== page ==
Since attending the Slide2Learn conference, and being the holidays with plenty of time to play around, I have been exploring the possibilites of using our class set of iPods in the science laboratory. Even without the applications mentioned in previous posts ( Technoscience at Slide2Learn conference, Our Solar System and Free iPod Touch applications for maths and science learners), there are several very useful tools that are pre- installed.
The note taking application allows the user to tap in quick notes, saved for later use. the advantage of using an ipod over a netbook, laptop or desktop is, of course, it’s portability and it is very quick to open. This is ideal for taking notes on excursions:
– recording data from water testing, results of quadrat or transect studies;
– adaptations of plants at the Botanical gardens, animal behaviour at the zoo;
– names, (you could also use the Contacts for this) times and dates (likewise, with the Calender) for later reference – an external memory-jogger!
The voice recorder, an uber-modern “dictaphone”, allows very good quality voice recording with the supplied earphones and tiny microphone. More sophisticated options for recording are available as acessories, but would only be necessary for podcasting and more serious recordings. I hope to use this tool with students who are very reluctant writers and those with poor literacy skills. As well as all the above uses, a voice recorder will be useful for recording observations of laboratory and outdoor experiments. Instead of writing up a proper experimental report, students can create a digital story using the microphone and drawings or photographs. So, the student will record the materials and equipment, method or process, results, observations and conclusions. The recording can then be sent, quickly and easily, by email to the student’s own email address, the teachers address and/or to a class “Posterous” account. Posterous is an online blogging platform which allows posting by email to a unique web address.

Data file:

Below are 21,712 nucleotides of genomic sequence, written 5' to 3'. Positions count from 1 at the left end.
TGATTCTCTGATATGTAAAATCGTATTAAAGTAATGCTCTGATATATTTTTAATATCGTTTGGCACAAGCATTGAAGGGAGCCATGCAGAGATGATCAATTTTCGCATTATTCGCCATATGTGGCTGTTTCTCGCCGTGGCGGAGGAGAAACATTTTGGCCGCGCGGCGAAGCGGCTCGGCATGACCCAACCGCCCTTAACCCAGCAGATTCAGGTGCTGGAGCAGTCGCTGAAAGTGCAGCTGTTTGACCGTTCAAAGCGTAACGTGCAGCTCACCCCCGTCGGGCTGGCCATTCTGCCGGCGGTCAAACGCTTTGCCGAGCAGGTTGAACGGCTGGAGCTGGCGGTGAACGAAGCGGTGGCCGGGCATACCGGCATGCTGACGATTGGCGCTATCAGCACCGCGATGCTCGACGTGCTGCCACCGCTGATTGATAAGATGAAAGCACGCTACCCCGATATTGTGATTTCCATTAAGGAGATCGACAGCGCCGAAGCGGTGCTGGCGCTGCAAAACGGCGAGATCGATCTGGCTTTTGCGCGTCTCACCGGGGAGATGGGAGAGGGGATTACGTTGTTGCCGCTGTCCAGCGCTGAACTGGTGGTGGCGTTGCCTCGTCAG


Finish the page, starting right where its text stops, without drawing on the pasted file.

As well as a world clock, which allows you to add the time in different cities around the world, this tool has an alarm, stopwatch and timer – three useful devices in the science laboratory. And don’t forget the calculator! So, if your students have these devices in their pockets, encourage them to use them for educational purposes as well!
A UK study by Becta Schools concluded that “The iPod can be a flexible tool for students to create their own resources and have access to these resources anytime, anywhere. They can make audio notes, PowerPoint presentations and multiple choice quizzes, thereby having a variety of tools to reinforce their learning.”